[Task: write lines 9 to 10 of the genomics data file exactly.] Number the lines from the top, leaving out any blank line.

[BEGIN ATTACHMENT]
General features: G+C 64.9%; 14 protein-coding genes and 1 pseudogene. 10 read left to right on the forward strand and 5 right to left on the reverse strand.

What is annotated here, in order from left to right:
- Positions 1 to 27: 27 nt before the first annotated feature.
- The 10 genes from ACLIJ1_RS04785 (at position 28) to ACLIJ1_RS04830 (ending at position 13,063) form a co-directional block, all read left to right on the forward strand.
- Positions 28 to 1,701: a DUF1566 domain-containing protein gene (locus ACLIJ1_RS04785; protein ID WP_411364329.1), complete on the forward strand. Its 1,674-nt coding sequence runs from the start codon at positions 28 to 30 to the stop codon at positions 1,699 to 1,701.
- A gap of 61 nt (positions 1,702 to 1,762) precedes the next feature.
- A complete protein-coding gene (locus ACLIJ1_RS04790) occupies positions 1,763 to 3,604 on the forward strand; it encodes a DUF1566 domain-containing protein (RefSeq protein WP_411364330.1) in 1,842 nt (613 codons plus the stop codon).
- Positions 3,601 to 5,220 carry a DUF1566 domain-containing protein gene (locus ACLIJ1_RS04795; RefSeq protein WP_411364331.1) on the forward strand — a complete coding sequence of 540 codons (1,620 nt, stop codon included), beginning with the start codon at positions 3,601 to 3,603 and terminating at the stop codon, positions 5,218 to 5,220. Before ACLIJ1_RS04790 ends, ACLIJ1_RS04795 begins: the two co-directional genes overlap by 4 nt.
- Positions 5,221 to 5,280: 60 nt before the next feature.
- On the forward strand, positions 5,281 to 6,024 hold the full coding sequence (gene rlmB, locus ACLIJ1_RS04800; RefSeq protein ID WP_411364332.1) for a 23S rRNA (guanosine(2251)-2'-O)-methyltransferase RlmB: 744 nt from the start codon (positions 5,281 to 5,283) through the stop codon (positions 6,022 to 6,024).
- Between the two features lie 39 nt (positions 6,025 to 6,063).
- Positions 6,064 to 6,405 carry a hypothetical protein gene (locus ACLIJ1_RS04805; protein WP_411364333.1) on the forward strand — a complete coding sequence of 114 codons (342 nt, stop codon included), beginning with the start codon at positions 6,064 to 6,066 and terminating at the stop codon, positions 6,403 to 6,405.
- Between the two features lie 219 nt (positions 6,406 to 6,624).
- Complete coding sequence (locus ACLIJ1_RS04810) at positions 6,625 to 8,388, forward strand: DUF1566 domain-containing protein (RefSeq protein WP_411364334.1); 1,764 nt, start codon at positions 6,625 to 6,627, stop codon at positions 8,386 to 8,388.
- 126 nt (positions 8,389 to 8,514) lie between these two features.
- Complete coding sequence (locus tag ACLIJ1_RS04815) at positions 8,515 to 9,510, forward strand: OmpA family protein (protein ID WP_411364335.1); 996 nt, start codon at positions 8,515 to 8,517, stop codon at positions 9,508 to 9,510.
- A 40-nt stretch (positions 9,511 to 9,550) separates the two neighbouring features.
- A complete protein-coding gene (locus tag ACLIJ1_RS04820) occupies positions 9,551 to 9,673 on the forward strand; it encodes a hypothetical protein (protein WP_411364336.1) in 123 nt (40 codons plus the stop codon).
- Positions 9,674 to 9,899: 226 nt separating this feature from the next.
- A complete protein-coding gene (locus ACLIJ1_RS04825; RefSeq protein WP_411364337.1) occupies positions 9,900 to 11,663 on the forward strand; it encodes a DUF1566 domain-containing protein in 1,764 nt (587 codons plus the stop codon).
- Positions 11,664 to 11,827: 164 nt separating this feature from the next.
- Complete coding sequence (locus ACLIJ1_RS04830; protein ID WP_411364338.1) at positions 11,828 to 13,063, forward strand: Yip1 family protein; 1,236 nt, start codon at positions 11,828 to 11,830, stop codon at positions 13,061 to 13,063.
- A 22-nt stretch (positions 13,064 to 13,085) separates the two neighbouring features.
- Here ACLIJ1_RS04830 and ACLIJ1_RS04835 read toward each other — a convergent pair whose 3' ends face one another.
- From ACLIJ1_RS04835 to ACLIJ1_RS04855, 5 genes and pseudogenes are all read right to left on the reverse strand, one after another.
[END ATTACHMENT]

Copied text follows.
- Positions 5,221 to 5,280: 60 nt before the next feature.
- On the forward strand, positions 5,281 to 6,024 hold the full coding sequence (gene rlmB, locus ACLIJ1_RS04800; RefSeq protein ID WP_411364332.1) for a 23S rRNA (guanosine(2251)-2'-O)-methyltransferase RlmB: 744 nt from the start codon (positions 5,281 to 5,283) through the stop codon (positions 6,022 to 6,024).